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Trump’s birthright citizenship plan hit by local legal scholars

US citizenship seen as protected

Soukayna Chouman was born in Boston. (Katherine Photo by Katherine Taylor for The Boston Globe

Soukayna Chouman’s mother left Lebanon on a visa in 1998, hoping that doctors here could save her life. She had been diagnosed with rheumatic fever and, despite several surgeries, was getting worse. A year later, while her mother was undergoing intensive treatment for heart disease, Chouman was born in Boston, a US citizen by dint of her birthplace.

Now, a week before crucial midterm elections, President Trump says he wants to end birthright citizenship for people like Chouman, who is now a 19-year-old nursing student at Simmons College. Imagining what her life would be like had US citizenship not been her birthright horrifies Chouman, who said her immigrant family, like so many others, came here for a better life.


“These people aren’t coming here to take America’s money, they’re here to make themselves better, and help the country,” she said. “I want to become a nurse here and help people here . . . My whole life is here.”

Legal scholars dismissed Trump’s proposal to end birthright citizenship through executive order as a legally implausible political ploy designed to gin up support among his anti-immigrant base. Just a day ago, Trump announced he would send more than 5,000 troops to the southern border to stop a caravan of Central American migrants he has characterized as an “invasion.”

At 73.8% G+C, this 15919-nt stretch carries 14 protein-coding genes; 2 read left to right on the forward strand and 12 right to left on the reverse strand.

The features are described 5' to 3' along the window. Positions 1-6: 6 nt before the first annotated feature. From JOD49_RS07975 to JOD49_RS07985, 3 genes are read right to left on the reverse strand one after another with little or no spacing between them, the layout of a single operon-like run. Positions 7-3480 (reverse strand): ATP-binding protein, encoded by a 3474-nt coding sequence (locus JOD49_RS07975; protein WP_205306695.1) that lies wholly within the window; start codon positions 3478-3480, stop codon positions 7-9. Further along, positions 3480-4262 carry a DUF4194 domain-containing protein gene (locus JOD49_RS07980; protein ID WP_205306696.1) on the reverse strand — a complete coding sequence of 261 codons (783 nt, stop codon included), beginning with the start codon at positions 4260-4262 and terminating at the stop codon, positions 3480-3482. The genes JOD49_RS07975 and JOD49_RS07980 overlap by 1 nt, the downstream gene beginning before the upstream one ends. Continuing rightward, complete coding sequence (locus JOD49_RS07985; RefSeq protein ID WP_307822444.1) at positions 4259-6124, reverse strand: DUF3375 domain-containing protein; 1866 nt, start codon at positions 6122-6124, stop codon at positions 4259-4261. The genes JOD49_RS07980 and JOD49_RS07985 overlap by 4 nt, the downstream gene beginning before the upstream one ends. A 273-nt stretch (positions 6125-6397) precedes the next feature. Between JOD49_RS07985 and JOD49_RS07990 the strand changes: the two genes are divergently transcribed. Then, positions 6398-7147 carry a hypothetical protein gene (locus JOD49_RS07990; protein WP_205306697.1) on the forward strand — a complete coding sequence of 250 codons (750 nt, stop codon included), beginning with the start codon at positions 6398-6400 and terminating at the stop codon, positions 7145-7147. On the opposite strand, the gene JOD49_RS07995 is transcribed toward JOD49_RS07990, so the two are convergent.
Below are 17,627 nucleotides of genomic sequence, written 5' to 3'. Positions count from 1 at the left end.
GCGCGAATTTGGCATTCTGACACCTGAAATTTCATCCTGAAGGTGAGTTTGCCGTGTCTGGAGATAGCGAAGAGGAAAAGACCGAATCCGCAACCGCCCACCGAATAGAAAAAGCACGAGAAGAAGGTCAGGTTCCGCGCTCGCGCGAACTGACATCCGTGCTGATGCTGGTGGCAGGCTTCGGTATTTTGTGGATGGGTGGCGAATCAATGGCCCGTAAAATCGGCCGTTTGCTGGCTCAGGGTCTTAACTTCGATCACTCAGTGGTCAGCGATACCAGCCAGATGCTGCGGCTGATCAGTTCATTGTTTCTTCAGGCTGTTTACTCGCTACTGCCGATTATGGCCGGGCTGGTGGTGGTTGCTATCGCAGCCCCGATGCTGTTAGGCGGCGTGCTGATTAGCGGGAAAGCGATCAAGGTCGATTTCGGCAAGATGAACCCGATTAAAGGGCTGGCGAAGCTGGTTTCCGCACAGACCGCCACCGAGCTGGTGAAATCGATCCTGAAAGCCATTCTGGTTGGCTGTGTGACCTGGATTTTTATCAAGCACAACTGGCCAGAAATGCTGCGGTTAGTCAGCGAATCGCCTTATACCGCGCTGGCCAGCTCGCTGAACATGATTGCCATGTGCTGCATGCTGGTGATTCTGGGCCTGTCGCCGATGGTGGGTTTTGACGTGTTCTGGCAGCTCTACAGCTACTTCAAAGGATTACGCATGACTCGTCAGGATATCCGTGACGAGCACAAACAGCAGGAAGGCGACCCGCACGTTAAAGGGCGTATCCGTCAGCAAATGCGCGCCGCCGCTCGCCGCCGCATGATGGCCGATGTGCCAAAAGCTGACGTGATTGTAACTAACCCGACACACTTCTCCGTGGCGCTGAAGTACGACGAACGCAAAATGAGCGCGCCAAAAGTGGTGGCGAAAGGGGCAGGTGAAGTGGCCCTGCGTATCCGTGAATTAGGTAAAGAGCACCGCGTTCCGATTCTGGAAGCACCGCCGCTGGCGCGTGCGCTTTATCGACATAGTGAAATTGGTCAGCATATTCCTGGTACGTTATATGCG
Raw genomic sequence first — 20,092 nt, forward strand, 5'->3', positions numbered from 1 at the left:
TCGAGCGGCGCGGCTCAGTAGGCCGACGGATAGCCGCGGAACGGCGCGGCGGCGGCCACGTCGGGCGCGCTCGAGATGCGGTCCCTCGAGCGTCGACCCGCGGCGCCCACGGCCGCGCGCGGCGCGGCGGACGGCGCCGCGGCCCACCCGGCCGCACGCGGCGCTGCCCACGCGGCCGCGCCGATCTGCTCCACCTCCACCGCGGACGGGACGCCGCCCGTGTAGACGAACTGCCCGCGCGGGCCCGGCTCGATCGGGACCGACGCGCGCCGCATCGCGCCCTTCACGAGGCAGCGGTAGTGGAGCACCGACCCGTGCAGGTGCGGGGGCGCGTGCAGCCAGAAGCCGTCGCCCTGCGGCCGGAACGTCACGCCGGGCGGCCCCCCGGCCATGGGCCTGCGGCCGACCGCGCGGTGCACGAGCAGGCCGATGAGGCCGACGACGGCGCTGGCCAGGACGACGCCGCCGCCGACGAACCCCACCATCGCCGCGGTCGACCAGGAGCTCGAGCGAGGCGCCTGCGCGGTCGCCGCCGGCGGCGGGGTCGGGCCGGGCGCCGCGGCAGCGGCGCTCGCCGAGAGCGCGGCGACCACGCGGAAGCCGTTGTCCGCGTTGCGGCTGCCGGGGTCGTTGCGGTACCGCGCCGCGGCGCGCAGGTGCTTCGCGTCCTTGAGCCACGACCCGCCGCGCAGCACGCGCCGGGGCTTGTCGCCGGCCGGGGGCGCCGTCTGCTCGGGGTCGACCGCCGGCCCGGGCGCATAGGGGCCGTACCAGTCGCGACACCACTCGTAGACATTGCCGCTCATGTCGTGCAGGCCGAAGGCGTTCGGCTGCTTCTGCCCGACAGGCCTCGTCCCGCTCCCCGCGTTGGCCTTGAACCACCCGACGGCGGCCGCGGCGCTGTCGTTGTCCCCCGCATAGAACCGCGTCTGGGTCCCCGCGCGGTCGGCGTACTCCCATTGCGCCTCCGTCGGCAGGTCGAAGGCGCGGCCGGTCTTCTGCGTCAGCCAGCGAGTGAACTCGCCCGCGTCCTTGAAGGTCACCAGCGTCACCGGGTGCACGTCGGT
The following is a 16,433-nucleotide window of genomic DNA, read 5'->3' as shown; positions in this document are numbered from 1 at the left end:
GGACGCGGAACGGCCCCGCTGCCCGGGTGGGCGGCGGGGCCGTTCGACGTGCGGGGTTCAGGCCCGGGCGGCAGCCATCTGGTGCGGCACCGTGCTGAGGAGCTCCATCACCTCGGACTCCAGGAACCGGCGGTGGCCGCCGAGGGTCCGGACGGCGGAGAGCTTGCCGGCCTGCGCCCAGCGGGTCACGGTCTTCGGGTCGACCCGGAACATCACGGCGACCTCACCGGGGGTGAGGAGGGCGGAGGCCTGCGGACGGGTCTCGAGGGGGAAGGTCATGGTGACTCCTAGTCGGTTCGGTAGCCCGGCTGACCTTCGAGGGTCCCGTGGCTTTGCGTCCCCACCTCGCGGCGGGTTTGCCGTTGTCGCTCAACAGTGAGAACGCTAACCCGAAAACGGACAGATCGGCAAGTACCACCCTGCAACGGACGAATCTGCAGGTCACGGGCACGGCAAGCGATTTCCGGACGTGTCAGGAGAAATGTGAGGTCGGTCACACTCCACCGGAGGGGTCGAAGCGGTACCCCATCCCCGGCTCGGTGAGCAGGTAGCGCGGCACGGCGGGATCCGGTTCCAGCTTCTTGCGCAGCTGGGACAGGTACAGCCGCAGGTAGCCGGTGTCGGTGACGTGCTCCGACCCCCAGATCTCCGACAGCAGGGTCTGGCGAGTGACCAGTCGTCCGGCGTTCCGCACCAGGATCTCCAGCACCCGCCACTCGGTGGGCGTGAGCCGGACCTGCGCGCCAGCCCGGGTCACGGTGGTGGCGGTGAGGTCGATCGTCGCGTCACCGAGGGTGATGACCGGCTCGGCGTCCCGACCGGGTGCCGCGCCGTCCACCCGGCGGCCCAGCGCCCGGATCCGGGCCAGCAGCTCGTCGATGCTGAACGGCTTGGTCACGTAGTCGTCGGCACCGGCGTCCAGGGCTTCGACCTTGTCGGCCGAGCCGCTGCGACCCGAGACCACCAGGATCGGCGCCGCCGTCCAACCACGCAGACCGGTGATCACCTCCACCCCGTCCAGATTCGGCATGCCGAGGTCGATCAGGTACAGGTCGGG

“I think, obviously, it is a cynical trick to solidify his base prior to the midterm because it’s obviously unconstitutional,” said Susan Church, a Cambridge immigration attorney who last year sued Trump over his executive order banning travelers from seven predominantly Muslim countries. “It’s in the constitution, in black and white, and not subject to interpretation, no matter how the conservatives wish it were so.”

Church and others said the 14th Amendment to the Constitution unequivocally guarantees citizenship to most people born on US soil, regardless of their parents’ legal status. Changing that amendment would require a two-thirds vote in Congress, followed by ratification in three-fourths of the states, or a constitutional convention called for by two-thirds of the state legislatures.


“Even Trump and his lawyers surely realize that this off-the-wall threat has no legal legs to stand on and wouldn’t get the votes even of the most stalwart judicial conservatives,” said Laurence H. Tribe, a constitutional law professor at Harvard.

Trump, in an interview with Axios that was partially released Tuesday, said he initially believed only a constitutional amendment could end birthright citizenship. But White House lawyers told him it could be done through executive order.

“We’re the only country in the world where a person comes in and has a baby, and the baby is essentially a citizen of the United States for 85 years, with all of those benefits,” Trump said. “It’s ridiculous. It’s ridiculous. And it has to end.”